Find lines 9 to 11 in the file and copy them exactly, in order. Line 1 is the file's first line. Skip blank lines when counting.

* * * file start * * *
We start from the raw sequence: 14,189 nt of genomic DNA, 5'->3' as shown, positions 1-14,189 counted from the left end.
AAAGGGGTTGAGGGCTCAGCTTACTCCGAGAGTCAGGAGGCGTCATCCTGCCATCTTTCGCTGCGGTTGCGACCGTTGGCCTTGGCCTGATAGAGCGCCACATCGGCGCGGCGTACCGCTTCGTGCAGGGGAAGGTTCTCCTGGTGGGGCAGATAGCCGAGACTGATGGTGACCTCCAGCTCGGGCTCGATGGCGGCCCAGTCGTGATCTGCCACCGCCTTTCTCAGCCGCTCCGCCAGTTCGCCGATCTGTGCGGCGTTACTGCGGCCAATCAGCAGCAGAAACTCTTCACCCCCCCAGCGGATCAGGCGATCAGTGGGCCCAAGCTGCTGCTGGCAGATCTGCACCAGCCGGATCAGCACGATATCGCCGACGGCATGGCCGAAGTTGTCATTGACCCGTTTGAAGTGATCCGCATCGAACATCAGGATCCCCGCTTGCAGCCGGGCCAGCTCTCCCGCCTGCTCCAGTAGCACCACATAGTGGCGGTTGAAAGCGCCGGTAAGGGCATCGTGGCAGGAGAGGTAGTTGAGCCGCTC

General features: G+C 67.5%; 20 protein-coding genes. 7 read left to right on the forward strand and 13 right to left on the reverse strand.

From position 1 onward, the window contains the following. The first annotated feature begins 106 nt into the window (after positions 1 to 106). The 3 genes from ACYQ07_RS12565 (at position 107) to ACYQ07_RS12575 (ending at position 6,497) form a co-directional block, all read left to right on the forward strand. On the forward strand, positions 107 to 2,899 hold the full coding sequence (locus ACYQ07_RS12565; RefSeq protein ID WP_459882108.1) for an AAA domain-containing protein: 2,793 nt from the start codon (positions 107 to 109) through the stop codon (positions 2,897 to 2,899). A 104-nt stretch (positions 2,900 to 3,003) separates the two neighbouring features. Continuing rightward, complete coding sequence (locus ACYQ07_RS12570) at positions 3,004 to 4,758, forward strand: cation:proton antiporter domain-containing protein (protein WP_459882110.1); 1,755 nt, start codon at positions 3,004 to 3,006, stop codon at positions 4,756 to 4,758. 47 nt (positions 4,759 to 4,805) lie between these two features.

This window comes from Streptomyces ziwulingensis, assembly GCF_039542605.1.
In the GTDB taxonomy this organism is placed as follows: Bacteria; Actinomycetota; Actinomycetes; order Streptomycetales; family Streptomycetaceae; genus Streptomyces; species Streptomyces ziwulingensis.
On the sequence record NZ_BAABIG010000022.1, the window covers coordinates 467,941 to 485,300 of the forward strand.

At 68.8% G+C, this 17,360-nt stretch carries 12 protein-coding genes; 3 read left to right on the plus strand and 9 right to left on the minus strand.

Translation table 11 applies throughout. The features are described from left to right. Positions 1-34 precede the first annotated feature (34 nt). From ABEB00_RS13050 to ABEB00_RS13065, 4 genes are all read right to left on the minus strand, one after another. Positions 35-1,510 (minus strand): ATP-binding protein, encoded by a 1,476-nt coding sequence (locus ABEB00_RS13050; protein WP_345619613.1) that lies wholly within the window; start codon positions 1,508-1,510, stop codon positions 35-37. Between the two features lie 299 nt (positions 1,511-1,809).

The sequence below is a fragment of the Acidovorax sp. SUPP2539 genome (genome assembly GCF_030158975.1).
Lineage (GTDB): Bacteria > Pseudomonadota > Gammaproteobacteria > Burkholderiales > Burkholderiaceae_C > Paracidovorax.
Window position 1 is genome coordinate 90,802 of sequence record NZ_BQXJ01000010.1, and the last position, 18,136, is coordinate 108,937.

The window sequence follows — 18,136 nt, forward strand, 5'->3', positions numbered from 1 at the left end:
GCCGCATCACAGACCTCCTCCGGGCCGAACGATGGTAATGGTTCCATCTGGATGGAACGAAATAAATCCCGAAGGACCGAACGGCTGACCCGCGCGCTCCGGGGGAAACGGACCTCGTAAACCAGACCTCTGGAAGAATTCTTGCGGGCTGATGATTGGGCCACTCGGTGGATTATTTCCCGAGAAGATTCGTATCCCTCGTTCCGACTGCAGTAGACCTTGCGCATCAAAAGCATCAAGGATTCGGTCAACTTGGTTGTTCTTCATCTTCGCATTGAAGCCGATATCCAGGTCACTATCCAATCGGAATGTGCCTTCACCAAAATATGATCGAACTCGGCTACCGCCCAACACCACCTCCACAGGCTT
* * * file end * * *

Translation table 11 applies throughout. The features are described from left to right. Positions 1-34 precede the first annotated feature (34 nt). From ABEB00_RS13050 to ABEB00_RS13065, 4 genes are all read right to left on the minus strand, one after another. Positions 35-1,510 (minus strand): ATP-binding protein, encoded by a 1,476-nt coding sequence (locus ABEB00_RS13050; protein WP_345619613.1) that lies wholly within the window; start codon positions 1,508-1,510, stop codon positions 35-37. Between the two features lie 299 nt (positions 1,511-1,809).

The sequence below is a fragment of the Acidovorax sp. SUPP2539 genome (genome assembly GCF_030158975.1).
Lineage (GTDB): Bacteria > Pseudomonadota > Gammaproteobacteria > Burkholderiales > Burkholderiaceae_C > Paracidovorax.